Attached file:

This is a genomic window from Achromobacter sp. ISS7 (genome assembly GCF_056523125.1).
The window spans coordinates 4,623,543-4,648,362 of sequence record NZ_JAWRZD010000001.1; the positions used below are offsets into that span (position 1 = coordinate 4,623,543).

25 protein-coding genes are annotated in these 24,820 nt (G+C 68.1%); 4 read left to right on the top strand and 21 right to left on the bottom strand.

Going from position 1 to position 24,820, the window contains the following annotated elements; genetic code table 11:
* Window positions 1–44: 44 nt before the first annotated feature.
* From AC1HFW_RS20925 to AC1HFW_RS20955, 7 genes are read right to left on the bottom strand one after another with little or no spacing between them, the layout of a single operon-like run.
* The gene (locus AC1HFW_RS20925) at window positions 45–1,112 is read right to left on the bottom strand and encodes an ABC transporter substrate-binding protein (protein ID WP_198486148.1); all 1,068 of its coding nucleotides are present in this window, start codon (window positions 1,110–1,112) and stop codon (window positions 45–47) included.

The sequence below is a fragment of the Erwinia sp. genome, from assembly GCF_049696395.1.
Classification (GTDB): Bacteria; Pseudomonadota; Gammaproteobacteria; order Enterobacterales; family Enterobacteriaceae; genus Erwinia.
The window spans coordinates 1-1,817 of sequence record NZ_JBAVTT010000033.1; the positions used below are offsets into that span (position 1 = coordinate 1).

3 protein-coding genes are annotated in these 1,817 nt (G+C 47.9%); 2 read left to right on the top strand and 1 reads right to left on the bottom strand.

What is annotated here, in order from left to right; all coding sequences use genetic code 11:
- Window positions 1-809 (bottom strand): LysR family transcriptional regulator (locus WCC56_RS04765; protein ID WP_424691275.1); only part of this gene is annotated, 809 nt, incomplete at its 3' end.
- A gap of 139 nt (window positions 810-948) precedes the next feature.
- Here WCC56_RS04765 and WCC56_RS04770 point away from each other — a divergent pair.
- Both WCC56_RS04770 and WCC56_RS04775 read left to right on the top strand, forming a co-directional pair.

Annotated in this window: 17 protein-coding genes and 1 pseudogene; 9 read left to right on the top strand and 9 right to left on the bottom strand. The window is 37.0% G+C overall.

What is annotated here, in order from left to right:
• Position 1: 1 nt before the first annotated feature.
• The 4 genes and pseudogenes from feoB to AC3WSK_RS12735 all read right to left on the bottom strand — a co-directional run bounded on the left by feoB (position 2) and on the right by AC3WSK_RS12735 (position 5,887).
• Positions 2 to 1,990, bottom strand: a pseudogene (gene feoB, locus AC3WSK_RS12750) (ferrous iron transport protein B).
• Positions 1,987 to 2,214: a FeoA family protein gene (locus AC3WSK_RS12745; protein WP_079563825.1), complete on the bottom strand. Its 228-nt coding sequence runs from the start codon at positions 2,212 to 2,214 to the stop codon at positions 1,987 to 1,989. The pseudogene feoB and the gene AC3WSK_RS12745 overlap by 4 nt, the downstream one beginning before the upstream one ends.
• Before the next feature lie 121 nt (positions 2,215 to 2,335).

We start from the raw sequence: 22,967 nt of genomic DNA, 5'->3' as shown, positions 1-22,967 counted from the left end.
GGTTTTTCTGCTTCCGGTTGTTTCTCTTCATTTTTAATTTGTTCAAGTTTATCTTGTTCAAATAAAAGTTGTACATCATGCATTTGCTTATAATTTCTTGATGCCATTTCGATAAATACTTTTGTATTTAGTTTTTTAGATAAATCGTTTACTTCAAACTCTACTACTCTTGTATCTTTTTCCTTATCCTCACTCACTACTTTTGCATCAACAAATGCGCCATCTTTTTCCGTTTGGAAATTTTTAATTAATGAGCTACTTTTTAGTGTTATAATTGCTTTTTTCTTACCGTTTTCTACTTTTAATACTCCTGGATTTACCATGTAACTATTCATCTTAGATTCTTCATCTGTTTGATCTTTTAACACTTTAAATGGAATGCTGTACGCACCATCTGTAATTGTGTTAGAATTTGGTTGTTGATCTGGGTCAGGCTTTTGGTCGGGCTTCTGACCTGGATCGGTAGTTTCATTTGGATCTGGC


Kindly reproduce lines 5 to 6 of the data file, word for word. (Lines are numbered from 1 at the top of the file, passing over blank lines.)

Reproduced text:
* Window positions 1–44: 44 nt before the first annotated feature.
* From AC1HFW_RS20925 to AC1HFW_RS20955, 7 genes are read right to left on the bottom strand one after another with little or no spacing between them, the layout of a single operon-like run.